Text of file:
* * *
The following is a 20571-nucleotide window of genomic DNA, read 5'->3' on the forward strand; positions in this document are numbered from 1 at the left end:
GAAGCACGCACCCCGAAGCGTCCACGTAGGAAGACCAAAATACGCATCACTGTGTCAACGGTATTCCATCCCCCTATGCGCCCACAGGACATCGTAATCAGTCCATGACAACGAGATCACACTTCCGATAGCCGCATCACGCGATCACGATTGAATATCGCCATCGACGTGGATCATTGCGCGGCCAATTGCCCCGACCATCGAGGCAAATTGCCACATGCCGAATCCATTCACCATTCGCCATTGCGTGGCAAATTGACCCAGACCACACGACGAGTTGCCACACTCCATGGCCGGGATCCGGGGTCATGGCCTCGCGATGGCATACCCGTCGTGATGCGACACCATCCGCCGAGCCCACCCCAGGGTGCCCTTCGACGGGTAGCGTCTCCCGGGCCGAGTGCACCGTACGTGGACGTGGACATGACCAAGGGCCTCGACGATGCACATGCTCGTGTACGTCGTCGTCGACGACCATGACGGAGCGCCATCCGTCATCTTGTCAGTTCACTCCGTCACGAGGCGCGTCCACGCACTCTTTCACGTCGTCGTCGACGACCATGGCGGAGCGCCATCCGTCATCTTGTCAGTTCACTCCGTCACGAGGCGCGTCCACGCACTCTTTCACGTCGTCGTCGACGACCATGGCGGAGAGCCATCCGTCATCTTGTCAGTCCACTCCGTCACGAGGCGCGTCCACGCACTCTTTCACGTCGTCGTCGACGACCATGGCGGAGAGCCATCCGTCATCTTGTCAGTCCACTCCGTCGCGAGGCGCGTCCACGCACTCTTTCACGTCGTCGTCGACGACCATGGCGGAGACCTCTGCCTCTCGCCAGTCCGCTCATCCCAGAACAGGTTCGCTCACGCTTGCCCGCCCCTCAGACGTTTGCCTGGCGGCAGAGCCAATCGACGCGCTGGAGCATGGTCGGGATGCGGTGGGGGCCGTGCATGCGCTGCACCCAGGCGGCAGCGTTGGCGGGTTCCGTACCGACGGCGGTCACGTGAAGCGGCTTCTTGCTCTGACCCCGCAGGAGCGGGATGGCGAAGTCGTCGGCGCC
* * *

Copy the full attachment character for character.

The following is a 20571-nucleotide window of genomic DNA, read 5'->3' on the forward strand; positions in this document are numbered from 1 at the left end:
GAAGCACGCACCCCGAAGCGTCCACGTAGGAAGACCAAAATACGCATCACTGTGTCAACGGTATTCCATCCCCCTATGCGCCCACAGGACATCGTAATCAGTCCATGACAACGAGATCACACTTCCGATAGCCGCATCACGCGATCACGATTGAATATCGCCATCGACGTGGATCATTGCGCGGCCAATTGCCCCGACCATCGAGGCAAATTGCCACATGCCGAATCCATTCACCATTCGCCATTGCGTGGCAAATTGACCCAGACCACACGACGAGTTGCCACACTCCATGGCCGGGATCCGGGGTCATGGCCTCGCGATGGCATACCCGTCGTGATGCGACACCATCCGCCGAGCCCACCCCAGGGTGCCCTTCGACGGGTAGCGTCTCCCGGGCCGAGTGCACCGTACGTGGACGTGGACATGACCAAGGGCCTCGACGATGCACATGCTCGTGTACGTCGTCGTCGACGACCATGACGGAGCGCCATCCGTCATCTTGTCAGTTCACTCCGTCACGAGGCGCGTCCACGCACTCTTTCACGTCGTCGTCGACGACCATGGCGGAGCGCCATCCGTCATCTTGTCAGTTCACTCCGTCACGAGGCGCGTCCACGCACTCTTTCACGTCGTCGTCGACGACCATGGCGGAGAGCCATCCGTCATCTTGTCAGTCCACTCCGTCACGAGGCGCGTCCACGCACTCTTTCACGTCGTCGTCGACGACCATGGCGGAGAGCCATCCGTCATCTTGTCAGTCCACTCCGTCGCGAGGCGCGTCCACGCACTCTTTCACGTCGTCGTCGACGACCATGGCGGAGACCTCTGCCTCTCGCCAGTCCGCTCATCCCAGAACAGGTTCGCTCACGCTTGCCCGCCCCTCAGACGTTTGCCTGGCGGCAGAGCCAATCGACGCGCTGGAGCATGGTCGGGATGCGGTGGGGGCCGTGCATGCGCTGCACCCAGGCGGCAGCGTTGGCGGGTTCCGTACCGACGGCGGTCACGTGAAGCGGCTTCTTGCTCTGACCCCGCAGGAGCGGGATGGCGAAGTCGTCGGCGCC